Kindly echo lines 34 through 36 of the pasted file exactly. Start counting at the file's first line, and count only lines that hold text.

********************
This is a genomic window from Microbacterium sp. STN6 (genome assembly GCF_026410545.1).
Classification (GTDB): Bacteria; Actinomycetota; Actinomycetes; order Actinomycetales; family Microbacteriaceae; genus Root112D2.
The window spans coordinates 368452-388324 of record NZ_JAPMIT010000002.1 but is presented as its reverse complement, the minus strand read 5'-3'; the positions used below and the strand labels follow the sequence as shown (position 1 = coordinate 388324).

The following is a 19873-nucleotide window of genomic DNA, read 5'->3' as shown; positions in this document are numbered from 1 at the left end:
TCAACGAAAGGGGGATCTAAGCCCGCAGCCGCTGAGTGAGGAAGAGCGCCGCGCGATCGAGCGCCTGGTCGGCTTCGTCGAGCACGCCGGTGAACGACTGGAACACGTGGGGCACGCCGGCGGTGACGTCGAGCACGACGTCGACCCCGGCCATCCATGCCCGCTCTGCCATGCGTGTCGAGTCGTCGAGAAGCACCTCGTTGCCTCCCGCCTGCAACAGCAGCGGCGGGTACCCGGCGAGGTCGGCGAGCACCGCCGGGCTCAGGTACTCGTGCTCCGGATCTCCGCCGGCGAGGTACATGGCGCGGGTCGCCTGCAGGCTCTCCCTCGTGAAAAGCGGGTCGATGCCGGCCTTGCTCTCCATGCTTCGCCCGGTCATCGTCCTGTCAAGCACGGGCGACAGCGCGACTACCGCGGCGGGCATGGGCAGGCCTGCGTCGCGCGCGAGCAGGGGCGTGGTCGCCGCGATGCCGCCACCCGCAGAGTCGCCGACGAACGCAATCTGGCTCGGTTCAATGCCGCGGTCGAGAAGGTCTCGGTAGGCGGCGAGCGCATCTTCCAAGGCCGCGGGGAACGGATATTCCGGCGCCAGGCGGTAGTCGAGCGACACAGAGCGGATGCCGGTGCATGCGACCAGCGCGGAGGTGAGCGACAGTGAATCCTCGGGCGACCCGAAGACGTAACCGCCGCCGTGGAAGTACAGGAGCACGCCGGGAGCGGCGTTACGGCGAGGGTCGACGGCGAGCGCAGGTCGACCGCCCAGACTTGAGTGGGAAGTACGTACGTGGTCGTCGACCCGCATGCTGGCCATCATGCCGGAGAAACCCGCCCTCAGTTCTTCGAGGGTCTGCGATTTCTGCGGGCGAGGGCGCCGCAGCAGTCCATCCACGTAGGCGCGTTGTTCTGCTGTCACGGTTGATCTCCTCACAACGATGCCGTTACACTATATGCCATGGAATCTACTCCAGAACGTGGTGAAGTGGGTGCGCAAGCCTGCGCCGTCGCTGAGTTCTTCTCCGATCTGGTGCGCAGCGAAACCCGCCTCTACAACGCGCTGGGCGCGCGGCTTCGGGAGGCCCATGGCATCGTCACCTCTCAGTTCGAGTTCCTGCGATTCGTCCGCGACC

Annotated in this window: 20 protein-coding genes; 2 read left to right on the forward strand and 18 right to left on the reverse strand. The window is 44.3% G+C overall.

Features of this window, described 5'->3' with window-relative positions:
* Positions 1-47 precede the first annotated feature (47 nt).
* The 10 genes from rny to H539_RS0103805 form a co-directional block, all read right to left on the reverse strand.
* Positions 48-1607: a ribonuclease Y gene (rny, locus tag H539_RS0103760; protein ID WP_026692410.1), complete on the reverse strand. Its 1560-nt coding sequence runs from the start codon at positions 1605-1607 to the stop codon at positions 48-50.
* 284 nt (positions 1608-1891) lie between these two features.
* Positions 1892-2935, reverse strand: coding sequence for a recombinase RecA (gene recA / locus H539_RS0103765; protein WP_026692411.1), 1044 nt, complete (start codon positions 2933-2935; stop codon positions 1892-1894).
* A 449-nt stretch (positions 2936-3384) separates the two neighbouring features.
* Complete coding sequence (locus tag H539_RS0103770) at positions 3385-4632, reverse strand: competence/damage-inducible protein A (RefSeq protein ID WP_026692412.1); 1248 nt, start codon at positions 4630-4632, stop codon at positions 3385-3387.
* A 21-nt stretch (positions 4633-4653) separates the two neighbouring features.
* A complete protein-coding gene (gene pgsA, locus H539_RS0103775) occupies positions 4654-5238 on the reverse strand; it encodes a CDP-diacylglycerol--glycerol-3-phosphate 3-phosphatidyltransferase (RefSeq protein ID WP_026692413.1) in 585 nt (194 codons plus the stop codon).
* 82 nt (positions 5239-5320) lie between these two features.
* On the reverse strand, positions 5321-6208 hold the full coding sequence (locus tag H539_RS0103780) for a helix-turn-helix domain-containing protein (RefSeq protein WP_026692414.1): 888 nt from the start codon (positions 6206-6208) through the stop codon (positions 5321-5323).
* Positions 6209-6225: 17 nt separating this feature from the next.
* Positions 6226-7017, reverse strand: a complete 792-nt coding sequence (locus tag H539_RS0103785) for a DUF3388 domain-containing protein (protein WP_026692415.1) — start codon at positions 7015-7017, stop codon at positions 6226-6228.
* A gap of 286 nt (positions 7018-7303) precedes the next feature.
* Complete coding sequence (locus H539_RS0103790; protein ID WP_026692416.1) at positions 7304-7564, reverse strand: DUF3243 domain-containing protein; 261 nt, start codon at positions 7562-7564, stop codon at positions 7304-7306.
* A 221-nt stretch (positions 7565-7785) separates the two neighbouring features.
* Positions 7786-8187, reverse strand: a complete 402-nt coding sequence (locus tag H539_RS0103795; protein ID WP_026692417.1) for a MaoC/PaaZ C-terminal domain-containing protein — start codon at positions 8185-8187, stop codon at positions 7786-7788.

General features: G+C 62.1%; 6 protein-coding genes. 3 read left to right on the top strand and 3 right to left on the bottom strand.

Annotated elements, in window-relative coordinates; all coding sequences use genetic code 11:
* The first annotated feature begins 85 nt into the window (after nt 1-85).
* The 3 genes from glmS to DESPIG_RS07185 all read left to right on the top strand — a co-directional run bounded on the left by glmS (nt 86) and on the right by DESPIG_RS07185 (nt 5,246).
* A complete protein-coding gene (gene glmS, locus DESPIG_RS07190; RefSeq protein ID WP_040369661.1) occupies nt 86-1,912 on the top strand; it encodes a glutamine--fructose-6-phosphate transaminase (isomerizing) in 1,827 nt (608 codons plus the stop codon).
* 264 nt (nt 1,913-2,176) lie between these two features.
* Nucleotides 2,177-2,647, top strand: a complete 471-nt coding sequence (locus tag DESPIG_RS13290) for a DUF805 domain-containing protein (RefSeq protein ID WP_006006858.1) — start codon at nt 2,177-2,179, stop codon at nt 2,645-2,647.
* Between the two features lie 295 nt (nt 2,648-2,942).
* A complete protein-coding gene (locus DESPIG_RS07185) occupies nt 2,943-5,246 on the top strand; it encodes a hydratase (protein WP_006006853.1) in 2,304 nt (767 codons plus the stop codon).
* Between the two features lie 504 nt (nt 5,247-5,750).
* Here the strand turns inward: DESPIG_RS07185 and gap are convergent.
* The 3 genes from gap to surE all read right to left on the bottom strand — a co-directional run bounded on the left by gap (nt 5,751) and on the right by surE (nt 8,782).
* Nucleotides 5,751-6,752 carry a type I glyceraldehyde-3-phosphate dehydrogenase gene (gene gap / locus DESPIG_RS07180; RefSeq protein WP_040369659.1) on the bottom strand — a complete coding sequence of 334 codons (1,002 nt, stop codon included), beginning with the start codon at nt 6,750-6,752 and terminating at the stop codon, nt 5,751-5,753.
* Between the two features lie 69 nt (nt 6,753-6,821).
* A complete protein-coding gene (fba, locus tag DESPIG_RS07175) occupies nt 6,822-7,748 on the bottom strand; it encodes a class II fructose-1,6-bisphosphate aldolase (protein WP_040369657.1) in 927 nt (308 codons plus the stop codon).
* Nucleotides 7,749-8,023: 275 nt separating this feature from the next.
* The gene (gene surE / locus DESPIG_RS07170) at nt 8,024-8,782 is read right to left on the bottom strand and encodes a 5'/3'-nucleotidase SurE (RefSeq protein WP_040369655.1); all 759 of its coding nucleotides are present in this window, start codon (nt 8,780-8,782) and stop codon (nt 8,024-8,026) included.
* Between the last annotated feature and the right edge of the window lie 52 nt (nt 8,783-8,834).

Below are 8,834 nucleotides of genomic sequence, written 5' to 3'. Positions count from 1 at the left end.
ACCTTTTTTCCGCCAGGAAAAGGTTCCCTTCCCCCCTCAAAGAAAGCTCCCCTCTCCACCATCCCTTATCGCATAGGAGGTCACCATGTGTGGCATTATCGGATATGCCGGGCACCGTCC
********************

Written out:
* Between the two features lie 504 nt (nt 5,247-5,750).
* Here the strand turns inward: DESPIG_RS07185 and gap are convergent.
* The 3 genes from gap to surE all read right to left on the bottom strand — a co-directional run bounded on the left by gap (nt 5,751) and on the right by surE (nt 8,782).